Source: Honolulu Civil Beat
By: Dr. Glenn M.L. Pang
I read your proposal that the Legislature push physician-assisted suicide and would like to share five reasons that I, as a long-time Honolulu physician, believe doing so would ultimately bring regret to Hawaii.
The Supreme Court has asserted that “the asserted ‘right’ to assistance in committing suicide is not a fundamental liberty interest protected by the due process clause.” (U.S. Supreme Court Majority Opinion 6/26, 1997).
Those two cases decided that the government’s interest in preserving life and preventing intentional killing outweighed the patient’s interest in the liberty to choose to die. Furthermore, refusing life-saving medical treatment is different than asking a physician to end a patient’s life, and the states are free to make laws treating these two acts differently.
Hawaii has not chosen to allow intentional killing so far and we have Hawaii law that protects our citizens from what you want to call “aid in dying” which we know is assisting a suicide … it is against Hawaii law.
The Hippocratic Oath states: “I will neither give a deadly drug to anybody if asked for it, nor will I make a suggestion to this effect.”
There is a sanctity to life which the physician must respect at all times. Any physician who agrees to perform physician-assisted suicide is rejecting the oath he took when he became a physician. Those that tout these physicians do it under the guise of compassion. This physician likely had very little to do with true care of the patient. He is able to write a prescription for a fee and someone is guaranteeing him freedom from liability.
The reason for pursing physician-assisted suicide is to end the suffering from pain or “loss of quality of life.” If we are not able to relieve pain or maximize the quality of the lives of our patients then we are lacking as physicians.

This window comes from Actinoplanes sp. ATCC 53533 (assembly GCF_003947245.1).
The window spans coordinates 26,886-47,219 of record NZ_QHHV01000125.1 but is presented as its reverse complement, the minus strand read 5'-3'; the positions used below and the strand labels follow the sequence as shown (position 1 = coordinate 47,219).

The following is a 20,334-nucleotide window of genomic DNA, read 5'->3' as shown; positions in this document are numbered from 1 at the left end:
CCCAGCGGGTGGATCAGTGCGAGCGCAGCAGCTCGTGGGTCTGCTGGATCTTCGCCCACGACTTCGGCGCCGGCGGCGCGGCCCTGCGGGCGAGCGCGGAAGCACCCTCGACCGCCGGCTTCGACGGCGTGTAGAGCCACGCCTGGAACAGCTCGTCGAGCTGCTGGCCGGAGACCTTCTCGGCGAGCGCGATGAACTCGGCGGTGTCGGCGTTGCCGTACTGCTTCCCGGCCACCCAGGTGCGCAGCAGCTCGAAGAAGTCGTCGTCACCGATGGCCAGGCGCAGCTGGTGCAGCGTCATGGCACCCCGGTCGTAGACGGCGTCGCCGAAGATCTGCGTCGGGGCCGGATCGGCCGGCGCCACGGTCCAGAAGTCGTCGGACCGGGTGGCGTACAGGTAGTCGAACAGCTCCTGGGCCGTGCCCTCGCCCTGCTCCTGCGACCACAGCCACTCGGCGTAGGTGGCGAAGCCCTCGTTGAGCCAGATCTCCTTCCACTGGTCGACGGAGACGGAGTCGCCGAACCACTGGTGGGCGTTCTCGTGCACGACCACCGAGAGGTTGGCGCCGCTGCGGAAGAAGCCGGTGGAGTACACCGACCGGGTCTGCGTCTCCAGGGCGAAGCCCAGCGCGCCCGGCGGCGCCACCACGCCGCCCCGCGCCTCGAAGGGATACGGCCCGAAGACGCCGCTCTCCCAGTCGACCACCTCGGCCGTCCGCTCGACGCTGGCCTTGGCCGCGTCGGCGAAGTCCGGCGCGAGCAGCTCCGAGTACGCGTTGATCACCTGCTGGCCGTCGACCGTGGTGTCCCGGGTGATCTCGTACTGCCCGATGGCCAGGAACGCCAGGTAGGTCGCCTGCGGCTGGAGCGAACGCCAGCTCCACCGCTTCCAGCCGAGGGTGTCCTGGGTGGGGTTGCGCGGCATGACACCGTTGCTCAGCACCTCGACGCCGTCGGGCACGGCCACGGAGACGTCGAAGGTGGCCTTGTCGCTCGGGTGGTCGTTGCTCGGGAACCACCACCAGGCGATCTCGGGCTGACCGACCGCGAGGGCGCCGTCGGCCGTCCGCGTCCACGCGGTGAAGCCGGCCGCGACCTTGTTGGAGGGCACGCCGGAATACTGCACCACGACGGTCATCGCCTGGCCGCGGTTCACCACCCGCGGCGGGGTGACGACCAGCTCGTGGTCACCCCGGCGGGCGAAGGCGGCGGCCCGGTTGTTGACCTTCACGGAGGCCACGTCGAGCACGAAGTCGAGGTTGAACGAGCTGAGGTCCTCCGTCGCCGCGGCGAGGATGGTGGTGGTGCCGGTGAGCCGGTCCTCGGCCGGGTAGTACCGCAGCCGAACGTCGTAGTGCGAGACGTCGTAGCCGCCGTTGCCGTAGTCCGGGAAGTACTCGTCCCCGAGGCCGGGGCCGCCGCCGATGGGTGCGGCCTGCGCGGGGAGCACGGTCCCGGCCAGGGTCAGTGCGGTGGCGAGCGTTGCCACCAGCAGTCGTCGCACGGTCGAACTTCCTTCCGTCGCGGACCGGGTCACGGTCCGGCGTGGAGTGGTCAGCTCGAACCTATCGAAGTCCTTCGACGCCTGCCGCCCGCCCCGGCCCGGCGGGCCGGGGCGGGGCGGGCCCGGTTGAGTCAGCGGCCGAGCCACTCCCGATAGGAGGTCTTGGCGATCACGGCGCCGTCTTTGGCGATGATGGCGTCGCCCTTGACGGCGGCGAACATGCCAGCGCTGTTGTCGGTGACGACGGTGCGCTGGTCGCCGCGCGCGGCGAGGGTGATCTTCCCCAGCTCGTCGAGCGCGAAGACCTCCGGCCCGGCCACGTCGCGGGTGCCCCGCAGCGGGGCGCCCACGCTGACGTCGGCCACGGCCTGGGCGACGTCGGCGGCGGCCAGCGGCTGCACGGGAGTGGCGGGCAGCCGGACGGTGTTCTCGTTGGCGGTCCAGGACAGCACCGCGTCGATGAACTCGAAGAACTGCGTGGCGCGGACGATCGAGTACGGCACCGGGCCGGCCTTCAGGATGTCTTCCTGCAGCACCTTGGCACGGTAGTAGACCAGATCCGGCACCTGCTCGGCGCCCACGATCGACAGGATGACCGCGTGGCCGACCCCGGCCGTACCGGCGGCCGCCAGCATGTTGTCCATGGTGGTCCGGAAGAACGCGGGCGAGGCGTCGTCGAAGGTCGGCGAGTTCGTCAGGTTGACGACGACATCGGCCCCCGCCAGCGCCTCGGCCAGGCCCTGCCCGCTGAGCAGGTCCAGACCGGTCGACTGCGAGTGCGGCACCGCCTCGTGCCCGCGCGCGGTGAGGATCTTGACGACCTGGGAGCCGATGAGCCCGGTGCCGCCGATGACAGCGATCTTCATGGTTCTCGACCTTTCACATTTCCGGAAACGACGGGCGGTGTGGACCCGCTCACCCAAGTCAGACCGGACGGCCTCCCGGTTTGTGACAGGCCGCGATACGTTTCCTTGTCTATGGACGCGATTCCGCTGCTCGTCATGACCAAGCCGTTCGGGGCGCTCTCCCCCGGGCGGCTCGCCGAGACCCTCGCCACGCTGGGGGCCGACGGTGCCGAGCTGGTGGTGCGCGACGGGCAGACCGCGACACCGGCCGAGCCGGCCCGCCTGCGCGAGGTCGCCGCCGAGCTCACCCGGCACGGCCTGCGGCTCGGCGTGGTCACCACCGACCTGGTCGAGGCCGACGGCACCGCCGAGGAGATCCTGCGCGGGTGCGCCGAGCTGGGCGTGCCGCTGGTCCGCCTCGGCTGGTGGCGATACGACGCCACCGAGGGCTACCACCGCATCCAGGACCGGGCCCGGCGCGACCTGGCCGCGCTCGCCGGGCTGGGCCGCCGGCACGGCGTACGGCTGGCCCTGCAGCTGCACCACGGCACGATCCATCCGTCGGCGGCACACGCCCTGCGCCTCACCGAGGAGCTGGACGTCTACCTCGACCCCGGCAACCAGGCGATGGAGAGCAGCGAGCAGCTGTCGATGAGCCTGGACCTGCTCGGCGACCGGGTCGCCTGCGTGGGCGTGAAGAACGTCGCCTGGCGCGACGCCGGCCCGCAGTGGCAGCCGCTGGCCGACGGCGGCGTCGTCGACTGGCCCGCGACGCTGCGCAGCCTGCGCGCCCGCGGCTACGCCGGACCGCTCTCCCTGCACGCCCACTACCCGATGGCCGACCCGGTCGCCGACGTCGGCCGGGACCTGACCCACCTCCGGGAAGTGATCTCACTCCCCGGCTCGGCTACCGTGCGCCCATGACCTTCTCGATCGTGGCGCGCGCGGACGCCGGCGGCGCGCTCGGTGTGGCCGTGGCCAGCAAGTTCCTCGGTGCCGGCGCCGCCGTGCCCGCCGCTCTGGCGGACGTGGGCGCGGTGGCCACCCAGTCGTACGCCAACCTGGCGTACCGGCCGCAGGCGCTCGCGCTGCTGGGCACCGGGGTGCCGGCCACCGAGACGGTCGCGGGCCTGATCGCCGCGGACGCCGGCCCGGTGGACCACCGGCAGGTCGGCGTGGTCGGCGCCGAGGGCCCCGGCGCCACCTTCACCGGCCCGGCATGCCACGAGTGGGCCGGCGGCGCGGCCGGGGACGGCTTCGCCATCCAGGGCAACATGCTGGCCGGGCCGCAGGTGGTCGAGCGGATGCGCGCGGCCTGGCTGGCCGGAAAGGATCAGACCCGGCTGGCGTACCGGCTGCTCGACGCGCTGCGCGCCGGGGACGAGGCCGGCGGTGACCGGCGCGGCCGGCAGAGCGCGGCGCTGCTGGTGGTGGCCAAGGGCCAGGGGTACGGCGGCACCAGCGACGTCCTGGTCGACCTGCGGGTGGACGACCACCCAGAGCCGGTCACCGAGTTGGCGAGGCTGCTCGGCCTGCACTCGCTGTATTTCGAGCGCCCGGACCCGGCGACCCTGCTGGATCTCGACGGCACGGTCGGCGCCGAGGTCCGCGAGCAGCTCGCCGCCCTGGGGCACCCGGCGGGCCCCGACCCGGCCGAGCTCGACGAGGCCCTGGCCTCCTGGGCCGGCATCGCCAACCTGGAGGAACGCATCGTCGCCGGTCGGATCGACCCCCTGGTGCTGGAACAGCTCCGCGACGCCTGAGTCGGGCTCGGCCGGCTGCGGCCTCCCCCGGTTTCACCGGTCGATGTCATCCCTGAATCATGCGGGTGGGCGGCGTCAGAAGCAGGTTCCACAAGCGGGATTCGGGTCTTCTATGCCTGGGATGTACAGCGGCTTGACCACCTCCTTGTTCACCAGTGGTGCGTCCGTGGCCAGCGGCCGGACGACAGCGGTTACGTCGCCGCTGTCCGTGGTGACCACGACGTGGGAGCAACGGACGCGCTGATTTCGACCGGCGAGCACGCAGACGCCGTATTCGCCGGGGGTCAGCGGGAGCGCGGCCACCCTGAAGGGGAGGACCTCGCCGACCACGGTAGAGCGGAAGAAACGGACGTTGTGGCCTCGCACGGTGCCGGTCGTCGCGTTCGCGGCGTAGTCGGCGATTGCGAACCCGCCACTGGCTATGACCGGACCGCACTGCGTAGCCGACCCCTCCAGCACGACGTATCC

We utilize pain management physicians, psychiatrists, hospice and family conference to help bring the family together to support the family at the end of life. Patients who have severe pain or poor quality of life often are not cancer patients but those with orthopedic, neurologic, psychiatric, cardiopulmonary problems, who have five to 10 years or more of life.
At some time during their illness, because of the pain they are experiencing or the psychological turmoil with spouse or family, they wish to end their lives. With compassionate care of the physicians and support of their family they most often are happy that they did not make that choice to end their lives when they expressed they would like to.
The cost of medical care to the patient and family during an illness may be a factor for them to consider physician-assisted suicide. The family may sometimes express concerns about the cost or the patient may worry about the burden he is placing on his family. He may secretly request a physician to prescribe medication to end his life. There may be two or more physicians in a group that will agree on prescribing the end of life medication because they “understand his dilemma.” Passing a law to allow physician-assisted suicide will protect the doctors prescribing these medications, even if it’s definitely the wrong thing to do.
Today I have seen patients with cancers who are living years longer than predicted because of their will to live through the pain and compromised quality of life, being able to enjoy their family and friends. Doctoring is more than prescribing drugs. Compassionate care and support are even more important in allowing the patients to proceed through their illness.
This takes a little more time for the physician. With the decrease in reimbursement and the attempt to see more patients to make up for the decrease it will make it easier for doctors not to have to “spend so much time with these patients.” If this is what the state wants, then this will happen.
Government should not be involved in determining if physician-assisted suicide should be legalized since government has a role in controlling the cost of medical care. At some point government may step in to decide who lives or who dies — largely based on the cost of surgery, chemotherapy, psychiatric care, extended care of Alzheimer’s patients, etc.
I emphatically state that the proposed “safeguards” spoken of by legislators cannot be crafted. They have failed in all places that tried them regardless of what proponents will claim.
Let us not all live to have to regret opening the door to this cheap solution to the pain and suffering in life rather than the rich solution of embracing true compassion. I will say again: Doctoring is more than prescribing drugs. Compassionate care and support are even more important.